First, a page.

Physical and chemical properties
The word “mould” is a common term referring to fungi that can grow on building materials in homes or other buildings. Mould growth can influence air quality because both spores and mycelial fragments are dispersed into the air and can be inhaled. Their penetration into the bronchial tree depends on their size. The smaller particles penetrate deeper into the lungs.
Three features of mould biochemistry are of special interest in terms of human health:
- mould cell walls contain (1->3)-ß-D-glucan, a compound with inflammatory properties;
- mould spores and mycelial fragments contain allergens; and
- the spores of some species contain low molecular weight chemicals that are cytotoxic or have other toxic properties (e.g. satratoxins and atranones produced by Stachybotrys chartarum).
Causes of mould growth
Mould growth in a house requires the presence of nutrients, an adequate temperature, and a sufficient amount of water. The first two requirements being usually met in indoor environments, fungal growth usually results from a moisture problem (CMHC 2003). Major causes of mould growth are:
- condensation of moisture on surfaces due to excessive humidity, lack of ventilation, or low temperature;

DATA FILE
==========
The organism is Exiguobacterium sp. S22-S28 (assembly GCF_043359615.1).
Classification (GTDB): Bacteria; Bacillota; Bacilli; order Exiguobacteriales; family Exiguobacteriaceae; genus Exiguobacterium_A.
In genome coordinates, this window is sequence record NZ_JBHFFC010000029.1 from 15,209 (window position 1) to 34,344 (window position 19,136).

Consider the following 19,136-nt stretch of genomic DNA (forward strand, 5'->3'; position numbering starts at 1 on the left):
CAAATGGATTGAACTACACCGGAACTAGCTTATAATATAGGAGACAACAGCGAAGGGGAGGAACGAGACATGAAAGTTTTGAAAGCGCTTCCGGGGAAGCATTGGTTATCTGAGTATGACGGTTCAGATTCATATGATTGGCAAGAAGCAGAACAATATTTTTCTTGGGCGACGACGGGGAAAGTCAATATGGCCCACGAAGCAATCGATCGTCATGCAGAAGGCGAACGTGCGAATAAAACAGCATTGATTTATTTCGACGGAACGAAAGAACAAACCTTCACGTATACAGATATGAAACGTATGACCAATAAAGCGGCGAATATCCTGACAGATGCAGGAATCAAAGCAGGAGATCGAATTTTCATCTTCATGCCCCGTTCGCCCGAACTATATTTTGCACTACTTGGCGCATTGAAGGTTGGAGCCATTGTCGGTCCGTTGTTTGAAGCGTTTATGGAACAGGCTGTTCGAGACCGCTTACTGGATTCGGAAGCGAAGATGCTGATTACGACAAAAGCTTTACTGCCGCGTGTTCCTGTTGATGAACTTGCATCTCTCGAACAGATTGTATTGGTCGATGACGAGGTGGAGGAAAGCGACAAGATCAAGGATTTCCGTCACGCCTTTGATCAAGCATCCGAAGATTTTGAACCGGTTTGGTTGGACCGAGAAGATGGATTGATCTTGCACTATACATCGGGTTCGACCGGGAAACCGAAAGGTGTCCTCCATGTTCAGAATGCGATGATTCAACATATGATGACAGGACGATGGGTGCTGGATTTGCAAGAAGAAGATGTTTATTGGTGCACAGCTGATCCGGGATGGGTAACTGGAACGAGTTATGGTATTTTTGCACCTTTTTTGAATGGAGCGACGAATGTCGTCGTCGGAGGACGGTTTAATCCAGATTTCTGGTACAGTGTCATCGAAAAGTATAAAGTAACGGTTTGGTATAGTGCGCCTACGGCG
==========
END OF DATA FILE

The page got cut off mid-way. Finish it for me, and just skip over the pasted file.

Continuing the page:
- water leakage, e.g. from a broken pipe;
- infiltration of water from the outside, e.g. from a leaking roof or a cracked basement; and
- a flood.
Health Canada has carried out two reviews of the scientific literature pertaining to the health effects of indoor moulds (Health Canada 1995; 2004). The Institut national de santé publique du Québec also published a review on this subject (d’Halewyn et al. 2003). The following conclusions were drawn:
- exposure to indoor mould is associated with an increased prevalence of asthma-related symptoms such as chronic wheezing, irritation symptoms, and non-specific symptoms; and
- in laboratory animal studies, instillation of fungal antigens (Penicillium sp. and Aspergillus sp.) and fungal cell components [(1->3)-ß-D-glucan] resulted in an inflammatory response in the lungs of rodents, while instillation of Stachybotrys chartarum spores resulted in severe histological and biochemical changes.
These conclusions have been supported by more recent findings. In two cohort studies (Wickman et al. 2003; Jaakkola et al. 2005), significant associations were found between home dampness and the risk of developing asthma. In experimental studies, asthma-like responses were observed in mice following exposure to a typical building-associated fungus, Penicillium chrysogenum (Chung et al. 2005), and inflammatory responses were seen in rats exposed to low doses of toxins from the same species (Rand et al. 2005).